Program Details

Location: Reykjavik, Iceland

Dates: Summer 2020: June 24–August 6, 2020

Accommodations: Primarily camping, occasional youth hostel or rural lodge

Credits: 15 quarter credits or 10 semester credits

Language: English instruction

Courses: ESCI 437A, ESCI 437B, ESCI 437C

Prerequisites: One college level course of ecology or similar,
18 years of age

Program Costs

Iceland Summer 2020
$     150    Application Fee
$  5,550    Program Fee
$  3,500    Estimated In-Country Group Fee
$  1,000    Estimated Airfare
$  1,300    Estimated Food Money/Personal Spending

$11,500   Total Estimated Cost
Summer 2020: Program fees due by May 1, 2020 

dg-28.png

The Program

The Iceland Program will traverse some of the most unique and fascinating geological and biological landscapes that can be found nowhere else on the planet. Our journey will begin on the Reykjanes Peninsula, where we will visit critical nesting grounds and assist scientists with ongoing oystercatcher research. We will then travel southeast where we will learn about the impacts of climate change as we backpack between glaciers and explore glacial lagoons. In East Iceland we will observe puffins and seals, study plant diversity, discuss criteria for sustainable fisheries, and learn about the challenges that Iceland has faced due to deforestation and the damming of glacial rivers. Next, we will head to the Melrakkasletta Peninsula, the northernmost region of Iceland, where we will spend a week at an Icelandic research station and assist with coastal and marine monitoring efforts across a tundra landscape. Next, we make our way west to learn about geothermal energy as we visit the geologically active Myvatn region, discuss and debate sustenance hunting as we interact with communities founded on whaling, and reside at remote farms to learn about the importance of agriculture in Iceland. In the West Fjords we will study iconic Arctic species as we visit the Arctic Fox Centre, and complete a project focused on marine debris at Rauðasandur beach. Finally, as we head south toward the capital region, we will explore the tidal environment in Snæfellsnes National Park, and study seismology in Þingvellir National Park, where the boundary between the North American and Eurasian tectonic plates is situated. From active participation in research, interacting with various stakeholders, trekking across diverse landscapes, and reflecting in our scientific journals while immersed in nature, the Iceland Program is guaranteed to provide students with a deep understanding of the Arctic, the environmental challenges that this region is facing at an unprecedented rate, and the measures that can be taken to solve complex, environmental challenges.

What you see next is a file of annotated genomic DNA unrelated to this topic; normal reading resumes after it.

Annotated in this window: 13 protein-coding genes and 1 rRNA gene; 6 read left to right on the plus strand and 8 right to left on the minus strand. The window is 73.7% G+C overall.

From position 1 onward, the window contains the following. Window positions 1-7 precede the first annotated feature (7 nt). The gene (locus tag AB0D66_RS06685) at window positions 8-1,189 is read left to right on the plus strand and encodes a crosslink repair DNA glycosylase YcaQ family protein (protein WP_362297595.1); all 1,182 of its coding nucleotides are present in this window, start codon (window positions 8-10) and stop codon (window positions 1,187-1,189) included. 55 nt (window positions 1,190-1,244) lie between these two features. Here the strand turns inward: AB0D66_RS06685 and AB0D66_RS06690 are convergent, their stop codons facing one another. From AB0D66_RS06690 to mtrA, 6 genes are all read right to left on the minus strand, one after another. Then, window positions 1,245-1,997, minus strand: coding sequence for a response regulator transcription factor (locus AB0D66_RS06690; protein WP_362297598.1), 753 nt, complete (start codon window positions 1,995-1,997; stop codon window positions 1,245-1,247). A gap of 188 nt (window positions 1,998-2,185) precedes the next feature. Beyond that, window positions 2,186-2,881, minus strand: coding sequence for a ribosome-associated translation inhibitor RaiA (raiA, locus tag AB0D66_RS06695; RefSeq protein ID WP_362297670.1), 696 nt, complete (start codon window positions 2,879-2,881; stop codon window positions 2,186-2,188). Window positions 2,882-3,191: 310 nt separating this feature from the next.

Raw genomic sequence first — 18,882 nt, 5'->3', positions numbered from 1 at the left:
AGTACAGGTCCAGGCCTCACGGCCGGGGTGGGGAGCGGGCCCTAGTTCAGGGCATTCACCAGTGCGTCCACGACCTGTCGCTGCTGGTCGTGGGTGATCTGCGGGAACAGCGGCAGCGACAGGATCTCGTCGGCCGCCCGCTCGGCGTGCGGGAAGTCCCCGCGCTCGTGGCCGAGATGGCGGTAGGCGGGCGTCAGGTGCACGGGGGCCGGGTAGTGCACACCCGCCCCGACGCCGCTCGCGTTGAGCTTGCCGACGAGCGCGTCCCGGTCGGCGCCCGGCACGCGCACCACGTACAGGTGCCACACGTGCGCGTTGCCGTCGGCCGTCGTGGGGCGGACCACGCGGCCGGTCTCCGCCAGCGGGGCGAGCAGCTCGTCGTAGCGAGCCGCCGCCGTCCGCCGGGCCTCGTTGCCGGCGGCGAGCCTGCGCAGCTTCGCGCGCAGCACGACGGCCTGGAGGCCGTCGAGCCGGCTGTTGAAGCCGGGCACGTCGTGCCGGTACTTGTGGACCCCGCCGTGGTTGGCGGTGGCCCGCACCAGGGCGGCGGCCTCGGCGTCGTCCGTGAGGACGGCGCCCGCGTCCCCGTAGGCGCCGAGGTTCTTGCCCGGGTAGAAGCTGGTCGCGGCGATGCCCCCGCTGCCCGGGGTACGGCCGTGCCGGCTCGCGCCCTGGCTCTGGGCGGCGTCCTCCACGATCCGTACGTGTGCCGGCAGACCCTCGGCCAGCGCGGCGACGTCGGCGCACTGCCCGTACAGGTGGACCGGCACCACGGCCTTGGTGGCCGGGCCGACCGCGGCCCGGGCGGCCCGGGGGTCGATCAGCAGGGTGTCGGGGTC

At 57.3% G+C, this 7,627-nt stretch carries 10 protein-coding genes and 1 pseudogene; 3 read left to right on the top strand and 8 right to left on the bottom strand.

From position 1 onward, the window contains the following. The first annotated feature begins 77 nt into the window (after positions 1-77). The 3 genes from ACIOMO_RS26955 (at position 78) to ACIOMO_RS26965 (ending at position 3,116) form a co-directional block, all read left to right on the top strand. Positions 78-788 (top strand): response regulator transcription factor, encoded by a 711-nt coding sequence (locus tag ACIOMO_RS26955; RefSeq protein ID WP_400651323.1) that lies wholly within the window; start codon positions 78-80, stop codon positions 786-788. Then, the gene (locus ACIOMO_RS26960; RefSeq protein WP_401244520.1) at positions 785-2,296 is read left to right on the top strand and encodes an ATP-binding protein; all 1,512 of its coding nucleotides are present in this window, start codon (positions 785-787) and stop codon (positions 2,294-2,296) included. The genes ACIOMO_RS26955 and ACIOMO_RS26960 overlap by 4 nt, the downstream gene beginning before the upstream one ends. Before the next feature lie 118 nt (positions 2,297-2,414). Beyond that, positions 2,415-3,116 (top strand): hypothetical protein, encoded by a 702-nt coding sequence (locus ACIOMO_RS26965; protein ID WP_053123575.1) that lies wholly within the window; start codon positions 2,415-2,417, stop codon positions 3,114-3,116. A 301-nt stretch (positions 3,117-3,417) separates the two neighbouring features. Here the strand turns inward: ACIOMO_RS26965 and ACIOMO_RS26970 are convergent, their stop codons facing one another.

Program Photo Gallery

 
web_assets-12.png

More Details

web_assets-11.png

Syllabus

web_assets-10.png

Manual

 
Jenna.png

Jenna Spackeen

lead instructor

PhD in Marine Science, Virginia Institute of marine science, 2017

Jenna is an oceanographer who is interested in nutrient cycles and the impacts of global change. Her research has taken her all over the world.  She has spent a considerable amount of time aboard research vessels in the Arctic and at field stations in Antarctica, investigating how climate change affects phytoplankton communities and the cycling of nutrients in the ocean.  Her research has also taken her to Mexico, where she studied food web interactions in estuary systems. Jenna is passionate about science outreach and experiential education.  She believes that personal awareness, environmental appreciation, and a desire to make the world a better place can be fostered when one is immersed in nature.  Jenna will lead our Iceland Program starting in Summer 2020.